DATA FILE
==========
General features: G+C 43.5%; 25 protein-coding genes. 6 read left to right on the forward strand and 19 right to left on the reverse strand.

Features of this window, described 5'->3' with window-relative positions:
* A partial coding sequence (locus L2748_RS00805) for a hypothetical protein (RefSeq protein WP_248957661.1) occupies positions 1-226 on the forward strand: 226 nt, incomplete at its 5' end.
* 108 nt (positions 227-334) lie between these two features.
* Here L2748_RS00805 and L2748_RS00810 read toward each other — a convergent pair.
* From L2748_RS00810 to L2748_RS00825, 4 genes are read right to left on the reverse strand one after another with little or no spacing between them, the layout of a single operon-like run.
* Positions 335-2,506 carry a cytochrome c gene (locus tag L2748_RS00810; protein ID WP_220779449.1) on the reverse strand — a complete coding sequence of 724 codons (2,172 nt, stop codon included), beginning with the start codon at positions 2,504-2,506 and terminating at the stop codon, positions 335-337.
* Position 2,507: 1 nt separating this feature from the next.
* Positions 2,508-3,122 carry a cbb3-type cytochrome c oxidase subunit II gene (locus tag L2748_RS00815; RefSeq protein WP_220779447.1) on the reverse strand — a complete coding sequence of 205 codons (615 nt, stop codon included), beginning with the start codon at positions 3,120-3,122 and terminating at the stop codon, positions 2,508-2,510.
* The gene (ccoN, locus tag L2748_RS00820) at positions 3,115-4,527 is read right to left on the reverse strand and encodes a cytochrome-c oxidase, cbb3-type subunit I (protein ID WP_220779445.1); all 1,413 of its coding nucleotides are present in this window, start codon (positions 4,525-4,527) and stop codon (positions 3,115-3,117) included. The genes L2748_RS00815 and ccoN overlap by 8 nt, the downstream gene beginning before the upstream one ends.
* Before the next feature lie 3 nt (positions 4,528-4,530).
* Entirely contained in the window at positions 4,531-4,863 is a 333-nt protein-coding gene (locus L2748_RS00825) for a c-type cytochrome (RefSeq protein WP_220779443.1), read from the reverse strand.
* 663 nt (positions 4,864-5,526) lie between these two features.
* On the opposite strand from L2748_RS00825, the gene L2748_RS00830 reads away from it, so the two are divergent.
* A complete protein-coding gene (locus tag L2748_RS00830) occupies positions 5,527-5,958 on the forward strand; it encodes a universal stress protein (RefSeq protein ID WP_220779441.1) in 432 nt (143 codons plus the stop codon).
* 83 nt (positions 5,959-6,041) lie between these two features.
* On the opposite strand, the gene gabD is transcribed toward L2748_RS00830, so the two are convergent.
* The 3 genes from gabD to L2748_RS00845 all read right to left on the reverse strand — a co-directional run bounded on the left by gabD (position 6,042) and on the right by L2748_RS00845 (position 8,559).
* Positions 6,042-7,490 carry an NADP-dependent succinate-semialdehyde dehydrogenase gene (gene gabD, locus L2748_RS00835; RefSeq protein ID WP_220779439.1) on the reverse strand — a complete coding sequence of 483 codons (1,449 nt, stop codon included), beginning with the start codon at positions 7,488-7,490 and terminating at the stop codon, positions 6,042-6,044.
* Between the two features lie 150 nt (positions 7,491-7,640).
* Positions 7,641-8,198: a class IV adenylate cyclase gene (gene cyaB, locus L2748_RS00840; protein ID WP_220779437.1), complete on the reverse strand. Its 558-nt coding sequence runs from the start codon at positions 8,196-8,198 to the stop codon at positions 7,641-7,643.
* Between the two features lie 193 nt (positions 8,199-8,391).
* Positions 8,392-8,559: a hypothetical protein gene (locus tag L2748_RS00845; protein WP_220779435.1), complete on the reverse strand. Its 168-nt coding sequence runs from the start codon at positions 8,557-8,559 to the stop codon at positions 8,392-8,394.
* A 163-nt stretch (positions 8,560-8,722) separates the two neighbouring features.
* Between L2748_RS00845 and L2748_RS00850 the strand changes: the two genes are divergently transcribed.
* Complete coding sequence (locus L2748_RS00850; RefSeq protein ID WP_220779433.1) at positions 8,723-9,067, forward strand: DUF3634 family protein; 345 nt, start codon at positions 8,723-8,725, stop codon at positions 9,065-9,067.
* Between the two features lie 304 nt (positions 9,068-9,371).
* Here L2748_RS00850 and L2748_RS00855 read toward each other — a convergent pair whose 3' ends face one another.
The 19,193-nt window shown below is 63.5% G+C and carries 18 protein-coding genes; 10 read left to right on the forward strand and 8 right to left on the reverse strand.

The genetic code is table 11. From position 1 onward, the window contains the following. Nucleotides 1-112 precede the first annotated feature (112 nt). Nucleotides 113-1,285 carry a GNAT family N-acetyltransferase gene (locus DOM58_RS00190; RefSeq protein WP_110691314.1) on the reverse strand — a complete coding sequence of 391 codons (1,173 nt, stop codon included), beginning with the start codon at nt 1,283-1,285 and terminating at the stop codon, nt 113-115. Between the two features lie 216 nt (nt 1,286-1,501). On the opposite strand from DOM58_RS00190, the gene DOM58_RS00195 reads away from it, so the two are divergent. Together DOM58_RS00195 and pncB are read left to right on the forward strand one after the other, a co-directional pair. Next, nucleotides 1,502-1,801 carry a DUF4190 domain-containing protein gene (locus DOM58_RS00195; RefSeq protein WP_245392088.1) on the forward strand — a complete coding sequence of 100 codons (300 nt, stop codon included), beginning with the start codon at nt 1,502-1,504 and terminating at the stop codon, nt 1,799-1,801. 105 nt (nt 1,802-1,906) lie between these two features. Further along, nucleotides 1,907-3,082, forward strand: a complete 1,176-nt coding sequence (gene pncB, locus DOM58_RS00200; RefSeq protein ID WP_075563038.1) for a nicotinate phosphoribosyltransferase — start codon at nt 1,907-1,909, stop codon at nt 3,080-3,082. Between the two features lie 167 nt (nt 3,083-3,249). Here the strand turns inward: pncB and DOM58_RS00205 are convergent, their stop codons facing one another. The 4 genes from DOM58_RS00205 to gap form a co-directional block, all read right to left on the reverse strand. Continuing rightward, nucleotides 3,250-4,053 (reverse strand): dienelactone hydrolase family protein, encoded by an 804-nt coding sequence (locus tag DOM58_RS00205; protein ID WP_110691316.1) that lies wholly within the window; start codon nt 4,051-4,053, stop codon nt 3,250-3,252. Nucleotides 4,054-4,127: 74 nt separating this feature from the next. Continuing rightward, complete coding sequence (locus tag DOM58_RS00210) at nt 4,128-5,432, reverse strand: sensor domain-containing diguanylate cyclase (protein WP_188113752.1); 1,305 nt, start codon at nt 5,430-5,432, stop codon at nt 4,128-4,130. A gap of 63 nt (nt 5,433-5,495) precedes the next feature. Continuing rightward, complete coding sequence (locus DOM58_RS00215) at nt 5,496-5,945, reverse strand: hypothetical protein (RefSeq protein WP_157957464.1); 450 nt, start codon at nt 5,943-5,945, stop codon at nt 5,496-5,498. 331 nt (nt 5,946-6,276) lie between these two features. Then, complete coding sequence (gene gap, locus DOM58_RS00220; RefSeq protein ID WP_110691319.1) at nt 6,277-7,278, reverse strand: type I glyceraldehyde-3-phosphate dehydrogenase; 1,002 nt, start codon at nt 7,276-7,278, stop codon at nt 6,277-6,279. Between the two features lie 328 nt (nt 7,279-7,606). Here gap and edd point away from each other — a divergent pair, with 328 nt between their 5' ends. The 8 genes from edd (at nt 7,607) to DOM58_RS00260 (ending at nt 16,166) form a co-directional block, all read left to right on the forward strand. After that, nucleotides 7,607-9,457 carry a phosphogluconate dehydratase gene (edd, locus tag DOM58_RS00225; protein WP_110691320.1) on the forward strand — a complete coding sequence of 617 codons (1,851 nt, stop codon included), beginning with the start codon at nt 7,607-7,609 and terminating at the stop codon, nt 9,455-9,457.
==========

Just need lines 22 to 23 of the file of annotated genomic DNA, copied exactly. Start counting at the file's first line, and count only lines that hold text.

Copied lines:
* Between the two features lie 193 nt (positions 8,199-8,391).
* Positions 8,392-8,559: a hypothetical protein gene (locus tag L2748_RS00845; protein WP_220779435.1), complete on the reverse strand. Its 168-nt coding sequence runs from the start codon at positions 8,557-8,559 to the stop codon at positions 8,392-8,394.